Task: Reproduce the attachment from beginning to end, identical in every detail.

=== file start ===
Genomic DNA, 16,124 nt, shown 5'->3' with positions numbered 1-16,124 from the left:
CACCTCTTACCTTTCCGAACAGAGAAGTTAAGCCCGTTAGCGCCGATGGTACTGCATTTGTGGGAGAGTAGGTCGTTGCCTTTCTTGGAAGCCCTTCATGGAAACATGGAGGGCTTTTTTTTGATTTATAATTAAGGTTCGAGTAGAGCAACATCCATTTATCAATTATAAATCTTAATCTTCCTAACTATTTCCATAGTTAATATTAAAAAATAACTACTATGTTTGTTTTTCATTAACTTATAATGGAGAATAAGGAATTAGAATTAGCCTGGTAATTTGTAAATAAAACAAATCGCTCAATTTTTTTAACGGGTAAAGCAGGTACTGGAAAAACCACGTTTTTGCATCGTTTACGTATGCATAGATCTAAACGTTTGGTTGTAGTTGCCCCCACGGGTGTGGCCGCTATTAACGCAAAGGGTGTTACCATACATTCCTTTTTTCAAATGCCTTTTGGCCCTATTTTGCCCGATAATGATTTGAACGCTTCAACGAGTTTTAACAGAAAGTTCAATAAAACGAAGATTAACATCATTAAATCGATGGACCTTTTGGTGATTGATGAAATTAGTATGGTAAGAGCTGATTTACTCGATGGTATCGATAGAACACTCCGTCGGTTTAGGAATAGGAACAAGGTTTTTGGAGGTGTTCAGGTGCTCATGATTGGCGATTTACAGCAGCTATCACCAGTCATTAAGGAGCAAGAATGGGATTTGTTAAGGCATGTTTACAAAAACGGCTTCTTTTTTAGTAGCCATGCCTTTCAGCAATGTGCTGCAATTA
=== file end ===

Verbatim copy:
Genomic DNA, 16,124 nt, shown 5'->3' with positions numbered 1-16,124 from the left:
CACCTCTTACCTTTCCGAACAGAGAAGTTAAGCCCGTTAGCGCCGATGGTACTGCATTTGTGGGAGAGTAGGTCGTTGCCTTTCTTGGAAGCCCTTCATGGAAACATGGAGGGCTTTTTTTTGATTTATAATTAAGGTTCGAGTAGAGCAACATCCATTTATCAATTATAAATCTTAATCTTCCTAACTATTTCCATAGTTAATATTAAAAAATAACTACTATGTTTGTTTTTCATTAACTTATAATGGAGAATAAGGAATTAGAATTAGCCTGGTAATTTGTAAATAAAACAAATCGCTCAATTTTTTTAACGGGTAAAGCAGGTACTGGAAAAACCACGTTTTTGCATCGTTTACGTATGCATAGATCTAAACGTTTGGTTGTAGTTGCCCCCACGGGTGTGGCCGCTATTAACGCAAAGGGTGTTACCATACATTCCTTTTTTCAAATGCCTTTTGGCCCTATTTTGCCCGATAATGATTTGAACGCTTCAACGAGTTTTAACAGAAAGTTCAATAAAACGAAGATTAACATCATTAAATCGATGGACCTTTTGGTGATTGATGAAATTAGTATGGTAAGAGCTGATTTACTCGATGGTATCGATAGAACACTCCGTCGGTTTAGGAATAGGAACAAGGTTTTTGGAGGTGTTCAGGTGCTCATGATTGGCGATTTACAGCAGCTATCACCAGTCATTAAGGAGCAAGAATGGGATTTGTTAAGGCATGTTTACAAAAACGGCTTCTTTTTTAGTAGCCATGCCTTTCAGCAATGTGCTGCAATTA